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Top 5 Summer Jobs for Teachers

Posted on May 14th, 2012 in Certification Map, General Interest, Teachers | 1 Comment »
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Top 5 Summer Jobs for Teachers

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Each year, teachers have a great opportunity to try a new line of work during the summer. You could allow yourself a little recess by working at a camp, take a break from kids and take a stab at freelance writing, or explore a foreign culture while teaching abroad. Because you’re less busy than during the school year, summer could also be a great time to expand your knowledge and boost your salary by beginning a Master of Education program. The ideal summer job for teachers will not only pay well, but inspire you, allowing you to return to your classroom refreshed in the fall.

1. Teaching Abroad
Teaching abroad is a very different experience than teaching in the United States. America’s economic prominence has created a huge international market for English as a foreign language (EFL) teachers, and international teaching certification is fairly easy to earn. Teaching abroad is an excellent way to explore a foreign country and will like give you a new perspective on the classroom. The disadvantages are that many employers look for a longer-term commitment, and it can be difficult to obtain visas to many countries. Pay varies by exchange rate, from the equivalent of minimum wage in much of Latin America to more than $100 an hour for the most competitive positions in Tokyo.

2. Tutoring
Rather than teaching a whole class, why not do what you have probably wished you could do many times and devote your energy to one child at a time? As a teacher, you already have the ideal professional network to find clients, as well as the knowledge they seek. The disadvantages of this summer job for teachers are that you may have to travel to some students and scheduling can be inconvenient. You will need to decide your own rate, but anything up to $40 an hour is fairly standard.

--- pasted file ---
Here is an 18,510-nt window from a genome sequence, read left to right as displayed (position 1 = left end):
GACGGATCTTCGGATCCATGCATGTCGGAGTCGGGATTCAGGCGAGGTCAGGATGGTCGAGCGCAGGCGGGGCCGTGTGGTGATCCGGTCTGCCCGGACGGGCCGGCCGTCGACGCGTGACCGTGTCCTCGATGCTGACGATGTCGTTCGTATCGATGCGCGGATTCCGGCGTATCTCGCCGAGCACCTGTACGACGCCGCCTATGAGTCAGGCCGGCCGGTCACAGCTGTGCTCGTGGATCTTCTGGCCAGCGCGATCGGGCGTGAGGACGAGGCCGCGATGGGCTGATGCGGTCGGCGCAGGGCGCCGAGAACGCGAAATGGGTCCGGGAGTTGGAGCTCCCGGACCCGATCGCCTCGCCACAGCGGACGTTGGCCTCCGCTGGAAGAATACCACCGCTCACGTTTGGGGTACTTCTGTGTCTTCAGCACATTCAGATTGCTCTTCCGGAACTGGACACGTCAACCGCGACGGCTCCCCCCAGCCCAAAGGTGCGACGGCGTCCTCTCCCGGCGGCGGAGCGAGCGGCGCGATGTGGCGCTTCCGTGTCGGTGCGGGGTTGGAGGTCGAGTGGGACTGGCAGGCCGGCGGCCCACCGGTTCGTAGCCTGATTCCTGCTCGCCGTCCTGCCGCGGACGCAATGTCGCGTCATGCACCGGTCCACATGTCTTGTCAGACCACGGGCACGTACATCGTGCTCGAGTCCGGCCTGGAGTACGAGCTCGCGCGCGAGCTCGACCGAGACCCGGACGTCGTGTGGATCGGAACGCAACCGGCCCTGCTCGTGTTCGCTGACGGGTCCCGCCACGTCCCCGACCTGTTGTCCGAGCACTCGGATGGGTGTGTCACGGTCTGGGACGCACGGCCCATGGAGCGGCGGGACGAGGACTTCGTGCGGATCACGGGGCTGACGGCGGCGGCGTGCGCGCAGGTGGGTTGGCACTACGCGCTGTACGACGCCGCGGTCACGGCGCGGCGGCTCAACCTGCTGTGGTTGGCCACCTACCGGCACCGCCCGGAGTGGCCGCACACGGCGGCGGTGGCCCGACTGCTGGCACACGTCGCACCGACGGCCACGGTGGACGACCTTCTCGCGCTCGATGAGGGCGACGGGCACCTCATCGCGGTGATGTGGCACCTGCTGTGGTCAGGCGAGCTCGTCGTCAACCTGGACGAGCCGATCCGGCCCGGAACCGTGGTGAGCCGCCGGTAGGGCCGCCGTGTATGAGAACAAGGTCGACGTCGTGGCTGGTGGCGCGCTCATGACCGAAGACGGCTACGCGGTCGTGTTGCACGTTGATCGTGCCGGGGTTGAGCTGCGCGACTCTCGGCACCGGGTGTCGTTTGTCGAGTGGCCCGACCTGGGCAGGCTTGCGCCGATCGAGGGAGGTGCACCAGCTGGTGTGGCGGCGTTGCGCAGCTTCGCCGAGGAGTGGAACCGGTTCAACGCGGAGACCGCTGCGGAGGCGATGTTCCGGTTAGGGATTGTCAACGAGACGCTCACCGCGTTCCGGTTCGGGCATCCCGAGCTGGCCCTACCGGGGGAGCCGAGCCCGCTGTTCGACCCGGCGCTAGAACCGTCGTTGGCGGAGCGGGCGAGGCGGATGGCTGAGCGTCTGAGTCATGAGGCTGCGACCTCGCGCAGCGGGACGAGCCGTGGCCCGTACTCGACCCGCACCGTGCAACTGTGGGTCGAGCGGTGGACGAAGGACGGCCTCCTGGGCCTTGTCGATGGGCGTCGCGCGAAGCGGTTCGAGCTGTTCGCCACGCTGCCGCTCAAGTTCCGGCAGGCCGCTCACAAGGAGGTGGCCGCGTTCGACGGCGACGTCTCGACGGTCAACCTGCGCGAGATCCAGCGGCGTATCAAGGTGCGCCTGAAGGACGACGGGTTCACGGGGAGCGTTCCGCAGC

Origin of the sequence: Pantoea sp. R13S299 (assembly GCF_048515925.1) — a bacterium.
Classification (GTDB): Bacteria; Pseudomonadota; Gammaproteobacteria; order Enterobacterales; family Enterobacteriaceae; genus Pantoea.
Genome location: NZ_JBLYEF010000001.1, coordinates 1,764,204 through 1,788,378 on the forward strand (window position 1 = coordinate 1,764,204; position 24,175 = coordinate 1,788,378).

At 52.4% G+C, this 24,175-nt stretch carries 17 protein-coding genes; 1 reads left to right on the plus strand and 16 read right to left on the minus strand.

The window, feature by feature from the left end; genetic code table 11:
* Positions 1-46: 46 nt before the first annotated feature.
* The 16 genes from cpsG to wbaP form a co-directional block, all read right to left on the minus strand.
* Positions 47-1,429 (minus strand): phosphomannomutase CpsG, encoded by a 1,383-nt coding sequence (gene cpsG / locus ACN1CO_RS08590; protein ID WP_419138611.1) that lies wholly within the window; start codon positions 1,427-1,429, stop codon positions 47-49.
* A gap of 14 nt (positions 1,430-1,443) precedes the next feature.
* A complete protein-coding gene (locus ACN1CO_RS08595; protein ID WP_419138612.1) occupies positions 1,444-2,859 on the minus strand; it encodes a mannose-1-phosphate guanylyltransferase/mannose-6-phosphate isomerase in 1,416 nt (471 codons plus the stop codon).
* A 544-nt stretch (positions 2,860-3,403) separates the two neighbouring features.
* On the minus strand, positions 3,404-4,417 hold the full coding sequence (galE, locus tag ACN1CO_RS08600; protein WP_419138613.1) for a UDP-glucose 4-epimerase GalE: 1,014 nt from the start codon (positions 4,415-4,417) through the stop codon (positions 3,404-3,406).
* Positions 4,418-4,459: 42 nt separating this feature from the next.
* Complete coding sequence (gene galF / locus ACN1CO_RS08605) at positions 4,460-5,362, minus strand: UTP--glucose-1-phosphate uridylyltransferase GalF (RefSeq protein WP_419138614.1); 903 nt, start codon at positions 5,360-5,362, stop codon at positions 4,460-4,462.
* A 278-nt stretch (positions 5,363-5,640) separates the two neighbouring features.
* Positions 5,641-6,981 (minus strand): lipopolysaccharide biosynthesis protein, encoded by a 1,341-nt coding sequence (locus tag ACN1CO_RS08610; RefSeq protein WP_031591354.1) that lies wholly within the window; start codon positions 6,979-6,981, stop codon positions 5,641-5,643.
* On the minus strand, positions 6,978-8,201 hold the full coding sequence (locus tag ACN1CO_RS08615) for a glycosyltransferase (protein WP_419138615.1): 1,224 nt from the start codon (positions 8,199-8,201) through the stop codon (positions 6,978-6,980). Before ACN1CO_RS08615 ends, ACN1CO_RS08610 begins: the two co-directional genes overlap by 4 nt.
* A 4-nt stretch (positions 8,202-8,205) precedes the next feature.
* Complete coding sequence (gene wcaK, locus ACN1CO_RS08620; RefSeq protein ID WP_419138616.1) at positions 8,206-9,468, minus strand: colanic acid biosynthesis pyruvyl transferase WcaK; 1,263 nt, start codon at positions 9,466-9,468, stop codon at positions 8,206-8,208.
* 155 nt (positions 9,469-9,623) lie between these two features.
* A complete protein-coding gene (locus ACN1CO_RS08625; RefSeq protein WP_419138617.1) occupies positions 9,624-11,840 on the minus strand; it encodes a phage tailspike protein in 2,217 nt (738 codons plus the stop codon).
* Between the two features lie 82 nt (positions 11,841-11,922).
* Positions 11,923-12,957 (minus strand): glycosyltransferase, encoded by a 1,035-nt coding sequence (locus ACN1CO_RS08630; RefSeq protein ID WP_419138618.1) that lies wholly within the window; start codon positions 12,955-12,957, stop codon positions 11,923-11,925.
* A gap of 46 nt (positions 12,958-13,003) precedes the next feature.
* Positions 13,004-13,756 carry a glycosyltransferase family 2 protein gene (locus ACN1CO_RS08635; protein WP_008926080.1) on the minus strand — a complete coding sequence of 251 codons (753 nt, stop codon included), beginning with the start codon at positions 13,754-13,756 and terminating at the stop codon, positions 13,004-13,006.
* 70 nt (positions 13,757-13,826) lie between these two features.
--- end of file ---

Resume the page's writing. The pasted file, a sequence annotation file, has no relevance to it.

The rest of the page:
3. Camp Staff
Spending your summer outdoors working with kids in a non-educational context can be a fantastic change of pace. You will have the opportunity to build a more playful relationship with kids, to get some exercise and to enjoy nature. Unfortunately, camp staff are generally on-call multiple nights a week and have little time to themselves. Pay ranges from $175 to $400 a week, plus room and board. Look for a position with administrative or supervisory responsibilities to earn as much as you can.

4. Freelance Work
Depending on your area of specialization and other skills, you are probably qualify for some kind of freelance writing, web design or other technology-related work. The advantages of freelance work include making your own hours, a constantly varying set of challenges and learning new things. Disadvantages include the necessity of meeting frequent deadlines, uncertain work flow and occasional difficult clients. You will, of course, negotiate your own wages, but you should be able to make as money as you do teaching and possibly more.

5. Summer School
If you prefer to stick with what you know best, there are plenty of summer jobs for teachers available in summer school. The days are typically shorter than during the year, leaving you a little extra time to relax. This is also a great job to work while easing your way into a Master of Education. You already know the rewards of working in the classroom: sharing your passion with the next generation, making connections with exceptional young people and quite often learning as much as they do. Summer school pay rates in your area will likely be comparable to the wage you make during the year.

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  • John Tyler Thomas

    Check out Approved Learning. If you’re an educator then you can get paid to review educational products and resources (and keep those items) over the summer and throughout the year for extra cash. http://www.approvedlearning.com/education